Chancleta is an Afro-descendant community in La Guajira, Colombia that was forced to relocate when the Cerrejón mine, owned by multinational giants BHP, Anglo American and Glencore, expanded the the coal mine. Members of the community have made a video to explain to the world how their rights are being violated, the lack of respect that Cerrejón has shown to their Community Council and the way that the company has chosen only to engage with a small section of the community rather than the whole community. By engaging with only a few families, despite the community persistently asking them to engage with all representatives, the company appears to be trying to cause divisions and to weaken the position that the community has taken,instead of respecting the Afro-descendant Community Council’s regulations. This has left the community seriously concerned about the intentions of the Cerrejón mine.
The Challenges of Chancleta, a Community with Its Own Identity
Written by Emma Banks and reproduced with her permission.
Cerrejón forcibly resettled Chancleta, and its neighboring community, Patilla in 2013. Before the mine became an unwelcome neighbor, the communities enjoyed access to ample land for farming, raising animals, hunting, fishing, and gathering medicinal plants. A nearby stream and a windmill pump provided water. Even before being forced to relocate, the communities had lost much of their access to land and water as the company put in roads and fences that cut off their land. The communities lay between two pits and a sterile dumpsite.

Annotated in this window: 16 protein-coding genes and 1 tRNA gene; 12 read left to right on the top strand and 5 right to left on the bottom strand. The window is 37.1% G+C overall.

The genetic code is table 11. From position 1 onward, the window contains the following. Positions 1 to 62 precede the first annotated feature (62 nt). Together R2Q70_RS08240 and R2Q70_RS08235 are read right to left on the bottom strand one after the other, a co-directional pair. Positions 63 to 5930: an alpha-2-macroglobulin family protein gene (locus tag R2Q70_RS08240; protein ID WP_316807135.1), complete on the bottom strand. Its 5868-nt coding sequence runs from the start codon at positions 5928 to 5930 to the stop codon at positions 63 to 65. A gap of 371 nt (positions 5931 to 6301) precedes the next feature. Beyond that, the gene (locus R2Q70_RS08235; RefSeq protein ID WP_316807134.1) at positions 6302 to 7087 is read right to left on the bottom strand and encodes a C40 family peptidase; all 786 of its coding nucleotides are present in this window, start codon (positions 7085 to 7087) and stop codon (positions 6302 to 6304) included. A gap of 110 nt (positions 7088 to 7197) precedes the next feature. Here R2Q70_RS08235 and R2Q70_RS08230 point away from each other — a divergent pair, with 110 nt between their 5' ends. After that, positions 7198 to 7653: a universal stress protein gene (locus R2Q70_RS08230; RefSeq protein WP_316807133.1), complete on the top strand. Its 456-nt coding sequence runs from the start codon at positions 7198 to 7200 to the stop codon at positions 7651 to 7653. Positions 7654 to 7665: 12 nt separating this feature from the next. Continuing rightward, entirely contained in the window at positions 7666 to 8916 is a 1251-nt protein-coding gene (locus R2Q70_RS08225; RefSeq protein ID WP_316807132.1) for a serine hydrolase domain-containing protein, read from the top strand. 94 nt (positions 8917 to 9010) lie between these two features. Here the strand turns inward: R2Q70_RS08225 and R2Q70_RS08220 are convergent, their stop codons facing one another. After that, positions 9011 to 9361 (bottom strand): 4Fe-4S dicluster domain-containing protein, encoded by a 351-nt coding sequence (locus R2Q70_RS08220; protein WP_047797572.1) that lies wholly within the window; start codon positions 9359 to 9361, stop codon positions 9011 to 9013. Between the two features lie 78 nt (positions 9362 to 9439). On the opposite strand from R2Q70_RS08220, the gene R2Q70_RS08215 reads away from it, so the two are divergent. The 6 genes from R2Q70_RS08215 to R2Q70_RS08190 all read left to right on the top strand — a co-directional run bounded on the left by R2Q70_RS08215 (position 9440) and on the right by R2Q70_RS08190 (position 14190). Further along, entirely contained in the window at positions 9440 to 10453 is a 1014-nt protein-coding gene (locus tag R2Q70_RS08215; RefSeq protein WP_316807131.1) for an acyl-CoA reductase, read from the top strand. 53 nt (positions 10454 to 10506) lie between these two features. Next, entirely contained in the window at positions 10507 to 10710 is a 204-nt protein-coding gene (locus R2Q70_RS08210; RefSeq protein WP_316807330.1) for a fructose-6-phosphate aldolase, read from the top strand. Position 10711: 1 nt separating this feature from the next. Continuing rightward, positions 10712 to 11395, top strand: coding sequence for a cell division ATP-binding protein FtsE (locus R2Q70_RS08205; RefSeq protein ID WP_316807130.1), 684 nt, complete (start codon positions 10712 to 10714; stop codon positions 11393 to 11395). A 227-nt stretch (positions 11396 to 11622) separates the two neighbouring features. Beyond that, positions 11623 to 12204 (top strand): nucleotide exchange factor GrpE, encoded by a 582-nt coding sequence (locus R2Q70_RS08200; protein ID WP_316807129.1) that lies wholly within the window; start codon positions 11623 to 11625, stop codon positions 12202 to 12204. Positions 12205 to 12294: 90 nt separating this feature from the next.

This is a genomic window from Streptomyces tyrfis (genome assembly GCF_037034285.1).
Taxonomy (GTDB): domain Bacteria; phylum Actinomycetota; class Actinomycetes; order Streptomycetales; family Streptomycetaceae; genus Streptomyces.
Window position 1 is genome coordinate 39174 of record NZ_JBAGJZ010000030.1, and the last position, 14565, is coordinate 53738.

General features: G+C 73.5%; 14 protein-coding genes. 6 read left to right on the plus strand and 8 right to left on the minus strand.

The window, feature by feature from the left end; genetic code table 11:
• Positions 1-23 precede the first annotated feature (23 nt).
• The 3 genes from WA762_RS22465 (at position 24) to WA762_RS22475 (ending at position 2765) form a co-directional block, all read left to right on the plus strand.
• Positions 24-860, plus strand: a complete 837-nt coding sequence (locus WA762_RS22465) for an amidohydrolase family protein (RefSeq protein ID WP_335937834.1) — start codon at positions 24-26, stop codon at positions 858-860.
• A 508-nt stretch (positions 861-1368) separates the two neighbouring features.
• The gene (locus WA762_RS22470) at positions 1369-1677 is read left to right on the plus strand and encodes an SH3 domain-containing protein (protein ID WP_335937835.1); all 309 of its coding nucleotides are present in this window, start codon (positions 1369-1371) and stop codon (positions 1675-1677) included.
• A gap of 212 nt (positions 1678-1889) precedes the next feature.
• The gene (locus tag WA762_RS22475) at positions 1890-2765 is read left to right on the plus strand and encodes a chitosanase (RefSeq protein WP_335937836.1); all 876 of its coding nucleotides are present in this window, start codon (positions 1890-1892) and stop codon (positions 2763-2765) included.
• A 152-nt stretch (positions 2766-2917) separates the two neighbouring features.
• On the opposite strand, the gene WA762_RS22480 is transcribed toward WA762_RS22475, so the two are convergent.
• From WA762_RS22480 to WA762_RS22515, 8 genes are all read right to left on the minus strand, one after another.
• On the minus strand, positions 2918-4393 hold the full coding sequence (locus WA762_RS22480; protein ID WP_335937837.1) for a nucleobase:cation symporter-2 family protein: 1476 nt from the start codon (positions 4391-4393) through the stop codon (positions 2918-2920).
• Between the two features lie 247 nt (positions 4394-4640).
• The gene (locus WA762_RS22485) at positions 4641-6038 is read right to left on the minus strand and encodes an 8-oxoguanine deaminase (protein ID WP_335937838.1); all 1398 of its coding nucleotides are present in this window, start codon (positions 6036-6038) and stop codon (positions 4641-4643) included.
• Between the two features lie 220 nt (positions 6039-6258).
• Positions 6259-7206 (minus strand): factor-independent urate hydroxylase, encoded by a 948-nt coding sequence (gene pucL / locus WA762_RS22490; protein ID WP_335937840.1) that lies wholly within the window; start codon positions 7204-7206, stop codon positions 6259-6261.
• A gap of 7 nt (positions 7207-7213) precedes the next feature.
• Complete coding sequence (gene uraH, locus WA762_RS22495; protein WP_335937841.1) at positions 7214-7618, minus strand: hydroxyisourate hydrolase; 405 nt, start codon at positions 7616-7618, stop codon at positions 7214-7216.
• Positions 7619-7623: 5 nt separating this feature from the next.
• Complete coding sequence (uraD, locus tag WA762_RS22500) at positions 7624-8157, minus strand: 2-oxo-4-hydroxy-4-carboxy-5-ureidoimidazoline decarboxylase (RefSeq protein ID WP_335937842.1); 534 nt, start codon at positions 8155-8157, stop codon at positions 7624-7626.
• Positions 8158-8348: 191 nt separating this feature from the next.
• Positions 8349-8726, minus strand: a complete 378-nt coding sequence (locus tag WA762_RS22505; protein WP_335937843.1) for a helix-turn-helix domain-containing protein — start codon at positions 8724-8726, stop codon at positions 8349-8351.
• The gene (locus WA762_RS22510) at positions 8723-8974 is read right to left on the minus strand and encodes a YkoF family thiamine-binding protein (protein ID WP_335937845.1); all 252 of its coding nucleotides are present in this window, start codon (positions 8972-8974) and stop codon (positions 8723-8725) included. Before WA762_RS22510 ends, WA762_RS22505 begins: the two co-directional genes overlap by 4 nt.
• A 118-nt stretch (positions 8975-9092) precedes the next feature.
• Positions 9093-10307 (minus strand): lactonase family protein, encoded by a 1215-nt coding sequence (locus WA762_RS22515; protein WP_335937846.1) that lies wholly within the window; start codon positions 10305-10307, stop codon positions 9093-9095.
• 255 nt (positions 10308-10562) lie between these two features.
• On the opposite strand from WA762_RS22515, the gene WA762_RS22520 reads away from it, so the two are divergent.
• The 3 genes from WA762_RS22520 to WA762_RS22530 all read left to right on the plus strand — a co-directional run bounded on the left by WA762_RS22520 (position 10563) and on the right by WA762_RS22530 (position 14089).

Although the company negotiated a resettlement with Chancleta, it did so without recognizing that the community was Afro-descendant – an identity that gives them protection under Colombia’s Constitution. Since the relocation, families have organized to reclaim their rights as Afro-descendants, a designation that officials at Cerrejón have constantly undermined, despite several Constitutional Court cases in which magistrates agreed that the communities had collective rights as a protected ethnic group (see for example Sentence 256-15).
Several years ago, leaders in the Chancleta resettled formed a Community Council, the appropriate organization to represent Afro-descendant people. The company constantly refused to negotiate with the Community Council. In 2020, the leaders took steps to officially register the Council (persona juridica). The Chamber of Commerce of La Guajira approved the Council’s registration; giving it the power to be the legal representative for Chancleta.
The Community Council has its own set of rules for negotiations. On January 20th of this year, company representatives called a meeting to negotiate some the unfulfilled aspects of the resettlement agreement including water provision and productive projects. The company representatives refused to comply with the rules of the council, so the 26 families represented by the council would not meet with the representatives. The meeting went ahead, with only 12 families from Chancleta.
As an Afro-descendant community, Chancleta has the right to self-determination and development that respects their cultural identity. Leaders of the Community Council have made it clear that they are willing to meet in good faith with company representatives, but that these meetings have to follow the terms outlined in their council rules. The members of the council want a resettlement that guarantees their rights to territory, social cohesion, and food sovereignty. They demand that Cerrejón stop imposing its vision for projects and infrastructure on the community, and that the company work with the Community Council as an official and legally recognized organization.